Q9: Which playing guides and books do you recommend?


A: The shakuhachi instructional guides I recommend for beginners are one of each from the following options:

1. Playing Guides
• Yoshinobu Taniguchi, HOW TO PLAY THE SHAKUHACHI: A Guide to the Japanese Bamboo Flute
• Takashi Tokuyama (with Barry Nyosui Weiss), TAKE-NO-MICHI: THE PATH OF BAMBOO: A Beginner's Guide to Learning Shakuhachi Honkyoku

2. DVD Video Lessons
• Bruce Huebner, KINKO SHAKUHACHI FOR BEGINNERS: A Video Lesson in English (Vol. 1)
• Bruce Huebner, KINKO SHAKUHACHI AND JIUTA ENSEMBLE: A Video Lesson in English (Vol. 2)
• Bruce Huebner & Gunnar Jinmei Linder, KINKO SHAKUHACHI HONKYOKU: A Video Lesson in English (Vol. 3)

3. Practice Exercises for Shakuhachi
• James Nyoraku Schlefer, SHAKUHACHI WORKBOOK: Daily Practice Exercises for Technical Development
• James Nyoraku Schlefer, THE PRACTICAL SHAKUHACHI: Etudes for Technical Development

4. Kinko and Tozan Ryu
• John Kaizan Neptune, SHAKUHACHI: A Tozan Playing Guide
The only volume devoted toTozan Ryu notation. All of the others cover with Kinko Ryu notation.

Why these instructional guides?

I have worked very closely with Yoshinobu Taniguchi for nearly four decades and find him to be an exceptional shakuhachi player and teacher. The depth and emotion that comes through his blowing is unparalleled and very special in every respect.

Soon after my initial contact with Yoshinobu Taniguchi-sensei in Kyoto, I had the opportunity to hear him play on a taped recording of honkyoku pieces he sent to my wife and I. I vividly recall this first experience of listening to his blowing. In spite of having heard many great players and performances over the years, Kayo and I were literally stopped in our tracks. The intensity of feeling and raw human emotion conveyed by this extraordinary music was riveting. As the tape played on, the depth and profundity of Taniguchi’s blowing built upon itself. By the time Tamuke rang forth with its reverent tones, we found ourselves sitting in silence, unable to stem the emotion that welled inside of us. In all my years of involvement with shakuhachi, I have never experienced such a powerful yet intimate expression linking heart-to-heart across generations and cultures.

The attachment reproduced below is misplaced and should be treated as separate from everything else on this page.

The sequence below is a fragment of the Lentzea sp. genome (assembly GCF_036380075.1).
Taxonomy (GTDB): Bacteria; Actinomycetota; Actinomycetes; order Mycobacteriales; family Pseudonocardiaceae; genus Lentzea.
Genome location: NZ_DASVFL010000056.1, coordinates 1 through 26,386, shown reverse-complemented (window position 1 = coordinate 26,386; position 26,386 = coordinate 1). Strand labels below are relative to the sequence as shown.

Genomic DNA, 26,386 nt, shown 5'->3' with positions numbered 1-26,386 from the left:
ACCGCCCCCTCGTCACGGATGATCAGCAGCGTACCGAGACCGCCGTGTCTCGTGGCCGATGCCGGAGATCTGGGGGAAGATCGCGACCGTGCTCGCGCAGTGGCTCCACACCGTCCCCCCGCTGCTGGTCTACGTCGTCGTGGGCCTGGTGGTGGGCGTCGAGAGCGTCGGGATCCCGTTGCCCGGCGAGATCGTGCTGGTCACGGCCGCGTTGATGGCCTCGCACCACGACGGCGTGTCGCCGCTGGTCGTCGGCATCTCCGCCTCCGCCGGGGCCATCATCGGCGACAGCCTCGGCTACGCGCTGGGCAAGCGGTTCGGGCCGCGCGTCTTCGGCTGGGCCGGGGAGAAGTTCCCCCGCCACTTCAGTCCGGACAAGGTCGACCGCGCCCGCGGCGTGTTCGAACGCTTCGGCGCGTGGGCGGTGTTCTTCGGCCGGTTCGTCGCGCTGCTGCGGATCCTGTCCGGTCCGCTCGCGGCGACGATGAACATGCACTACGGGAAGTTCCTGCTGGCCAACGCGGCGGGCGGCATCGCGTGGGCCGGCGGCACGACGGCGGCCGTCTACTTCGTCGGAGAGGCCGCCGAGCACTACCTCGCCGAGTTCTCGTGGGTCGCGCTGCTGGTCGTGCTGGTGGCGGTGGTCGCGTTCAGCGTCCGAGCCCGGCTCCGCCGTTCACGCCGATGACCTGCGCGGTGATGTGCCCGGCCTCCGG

Taniguchi-sensei’s blowing afforded me a deeper understanding of the oft-repeated observation that many players do not regard honkyoku as "music" nor the shakuhachi as a "musical" instrument. These are, rather, gifts handed down from unknown sources and places in the cosmos to provide us with a direct personal experience of our common humanity.

The guide by Takashi Tokuyama is a suitable alternative to Taniguchi's. Not as extensive in background information, but very basic step-by-step instructions on how to read and interpret Japanpanese cursive notation for the shakuhachi. The edition is nicely laid out and accompanied as well by a CD recording of the music notation in the book.

Likewise, I have known and worked with Bruce Huebner for many years. Originally from southern California, Bruce has lived in Japan for the better part of his life. He is the first foreigner to graduate from Gaidai, Tokyo University of the Fine Arts, with a degree in shakuhachi. He studied with three of the six great shakuhachi masters of the post-WWII generation in Japan, including Living National Treasure Yamaguchi Goro, Kawase Jensuke, and Yokoyama Katsuya.

Producing a shakuhachi instructional video in English was an idea I suggested to Bruce. The resulting set of four videos (now on DVD) was a vast undertaking taking a long period of time to complete. The end result was enormously successful and there is nothing else like it. Used in tandem with the Taniguchi book and CD, these videos are a complement that allows the student to view and listen to the instructional process. They are the next best thing to having a teacher to work with.

4. Overview of Shakuhachi

• Bob Berlin Grous & Monty H. Levenson, THE SOUND OF BAMBOO: Blowing Zen & the Spirit of Shakuhachi
The Sound of Bamboo is more than just a book. I is an interactive edition that connects directly to the Internet via directly from the printed page via a groundbreaking new technology developed in Japan. A free "Clickable Paper' app turns this print edition into the equivalent of a web browser with video and sound while you read. Encyclopedic in scope, The Sound of Bamboo includes over 100 photos, illustrations, and artwork as well as 400 hyperlinks connecting the reader from the printed page directly to the world of shakuhachi via the Internet. Read Reviews of the book by many prominent shakuhachi teachers and players around the world.

The International Shakuhachi Society serves as a world forum for those interested in this unique instrument. It enables the various Japanese schools, leading players, composers and ethnomusicologists to disseminate their views to a wide and sympathetic audience.The Society is not partisan, but respects the unique relationship with the instrument which each player enjoys. The Society promotes and encourages the exchange and dissemination of information related to shakuhachi, its music and traditions. Membership is open to all interested individuals.
The Annals of the International Shakuhachi Society address the interests of its members under the following broad headings:
-The history of the shakuhachi and the komuso movement.
-The shakuhachi in its relation to the philosophy of zen.
-The notation and playing techniques of the various schools.
-The craft of shakuhachi making and a description of important historical and modern instruments.
- An international registry of traditional music teachers.

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